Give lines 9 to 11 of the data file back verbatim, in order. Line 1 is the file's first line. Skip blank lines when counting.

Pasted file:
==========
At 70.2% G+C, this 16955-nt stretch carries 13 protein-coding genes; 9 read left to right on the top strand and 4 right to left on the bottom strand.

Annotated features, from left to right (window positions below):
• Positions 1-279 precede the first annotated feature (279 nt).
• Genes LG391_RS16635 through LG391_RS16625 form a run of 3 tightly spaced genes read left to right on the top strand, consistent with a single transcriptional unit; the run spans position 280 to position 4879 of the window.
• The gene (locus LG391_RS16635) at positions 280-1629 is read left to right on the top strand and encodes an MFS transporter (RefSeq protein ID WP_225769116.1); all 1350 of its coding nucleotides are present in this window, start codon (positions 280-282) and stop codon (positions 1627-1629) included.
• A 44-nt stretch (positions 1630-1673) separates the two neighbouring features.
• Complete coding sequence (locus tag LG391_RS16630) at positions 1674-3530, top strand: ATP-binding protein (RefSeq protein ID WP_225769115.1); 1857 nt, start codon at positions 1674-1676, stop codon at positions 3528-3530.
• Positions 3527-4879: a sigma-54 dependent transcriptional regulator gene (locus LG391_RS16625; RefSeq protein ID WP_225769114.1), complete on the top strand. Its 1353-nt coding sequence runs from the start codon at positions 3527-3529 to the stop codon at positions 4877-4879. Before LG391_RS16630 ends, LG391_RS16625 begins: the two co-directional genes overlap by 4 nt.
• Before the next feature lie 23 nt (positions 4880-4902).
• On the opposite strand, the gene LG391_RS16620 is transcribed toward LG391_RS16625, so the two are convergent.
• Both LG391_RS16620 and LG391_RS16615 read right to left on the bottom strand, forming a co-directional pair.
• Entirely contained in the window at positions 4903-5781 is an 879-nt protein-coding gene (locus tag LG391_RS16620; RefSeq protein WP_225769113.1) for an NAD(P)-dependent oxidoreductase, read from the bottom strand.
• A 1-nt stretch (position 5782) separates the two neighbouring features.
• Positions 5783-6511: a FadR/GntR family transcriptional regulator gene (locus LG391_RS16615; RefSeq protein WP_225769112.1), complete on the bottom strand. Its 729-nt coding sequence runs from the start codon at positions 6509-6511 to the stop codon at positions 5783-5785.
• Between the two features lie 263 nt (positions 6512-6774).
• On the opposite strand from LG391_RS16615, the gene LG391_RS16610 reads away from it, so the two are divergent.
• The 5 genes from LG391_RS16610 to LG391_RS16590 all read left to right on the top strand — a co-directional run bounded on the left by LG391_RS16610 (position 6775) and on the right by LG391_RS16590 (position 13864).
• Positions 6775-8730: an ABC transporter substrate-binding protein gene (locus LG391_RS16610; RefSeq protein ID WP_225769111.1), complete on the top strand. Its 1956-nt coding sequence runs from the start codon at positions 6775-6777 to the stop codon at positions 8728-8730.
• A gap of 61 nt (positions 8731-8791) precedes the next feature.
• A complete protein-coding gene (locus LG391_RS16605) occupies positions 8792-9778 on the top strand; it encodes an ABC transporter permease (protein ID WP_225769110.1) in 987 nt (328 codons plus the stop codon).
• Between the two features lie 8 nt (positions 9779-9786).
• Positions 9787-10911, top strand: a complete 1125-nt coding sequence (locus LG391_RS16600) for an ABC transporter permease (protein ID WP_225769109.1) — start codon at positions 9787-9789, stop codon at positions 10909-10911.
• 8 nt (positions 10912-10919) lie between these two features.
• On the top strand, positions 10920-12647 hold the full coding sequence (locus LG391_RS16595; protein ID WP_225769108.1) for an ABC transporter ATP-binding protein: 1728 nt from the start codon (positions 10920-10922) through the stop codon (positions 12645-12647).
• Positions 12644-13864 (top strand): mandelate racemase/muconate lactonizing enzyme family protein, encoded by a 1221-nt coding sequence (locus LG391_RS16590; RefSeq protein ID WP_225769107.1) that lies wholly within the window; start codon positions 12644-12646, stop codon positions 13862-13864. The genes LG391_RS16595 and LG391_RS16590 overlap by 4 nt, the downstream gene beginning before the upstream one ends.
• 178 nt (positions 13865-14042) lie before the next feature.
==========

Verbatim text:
• Before the next feature lie 23 nt (positions 4880-4902).
• On the opposite strand, the gene LG391_RS16620 is transcribed toward LG391_RS16625, so the two are convergent.
• Both LG391_RS16620 and LG391_RS16615 read right to left on the bottom strand, forming a co-directional pair.